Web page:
In fact, many of London’s most intrepid style pioneers (starting, arguably, with Oscar Wilde) have come from abroad—unconventional types looking for tolerance but then caught in a desperate struggle to regain the attention that, like blood to vampires, sustains them.
Think of Leigh Bowery, who traded sunny Australia for London in 1980. I remember glancing out the window of some club one night and seeing him in the street below—alone, tottering on stiltlike platform boots, his shaved head adorned with molten wax, his finger-length eyelashes sparkling with radioactive pixie dust—and wondering if he would ever succeed in getting a taxi. But just then, succumbing to his magical powers, one pulled up and he jackknifed himself into it.
That spirit is alive and well today, as is beautifully demonstrated in these photos of kids in London’s East End. But what is different is their breathtaking sense of individualism. Once we had style tribes: Teddy Boys, Mods, glam rockers, punks, goths, ravers, you name it. Now there is a fierce determination to go it alone.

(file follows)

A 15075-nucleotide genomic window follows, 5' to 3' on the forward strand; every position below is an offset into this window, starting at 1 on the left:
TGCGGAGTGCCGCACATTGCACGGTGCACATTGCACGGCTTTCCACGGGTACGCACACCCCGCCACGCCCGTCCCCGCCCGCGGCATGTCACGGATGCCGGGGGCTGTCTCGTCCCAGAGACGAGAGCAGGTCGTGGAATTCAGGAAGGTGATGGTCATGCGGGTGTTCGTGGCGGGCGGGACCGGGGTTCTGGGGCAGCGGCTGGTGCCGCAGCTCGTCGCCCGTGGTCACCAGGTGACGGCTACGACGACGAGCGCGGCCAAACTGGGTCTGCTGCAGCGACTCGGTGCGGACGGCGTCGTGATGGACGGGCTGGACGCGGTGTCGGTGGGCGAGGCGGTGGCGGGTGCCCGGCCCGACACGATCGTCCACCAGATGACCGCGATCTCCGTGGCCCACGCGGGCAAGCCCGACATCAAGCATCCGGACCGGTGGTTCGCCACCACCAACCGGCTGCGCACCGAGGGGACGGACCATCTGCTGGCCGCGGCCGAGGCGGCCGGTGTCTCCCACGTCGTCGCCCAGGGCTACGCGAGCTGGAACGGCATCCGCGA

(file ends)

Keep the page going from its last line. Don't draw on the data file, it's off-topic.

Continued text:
That brave, look-at-me-damn-it confidence is popping up throughout the global village; the most daring looks are immediately posted on the Internet for everyone to see. All sorts of people in all sorts of places increasingly thumb their nose at the dictates of the so-called fashion professionals and just do it themselves. Passive fashion victims are going the way of the muumuu.
What we have here is a collection of delightfully unclassifiable individuals who use their eclectic choice of garments, accessories, and body decorations to transmit a one-of-a-kind personal statement—each one becoming a distinct brand. In this they are operating within a proud tradition of visual daring and articulation. More often than not they throw in a good dollop of humor—which is, of course, the London way. For isn’t John Lydon’s ripped and safety-pinned business suit one of the all-time great visual jokes?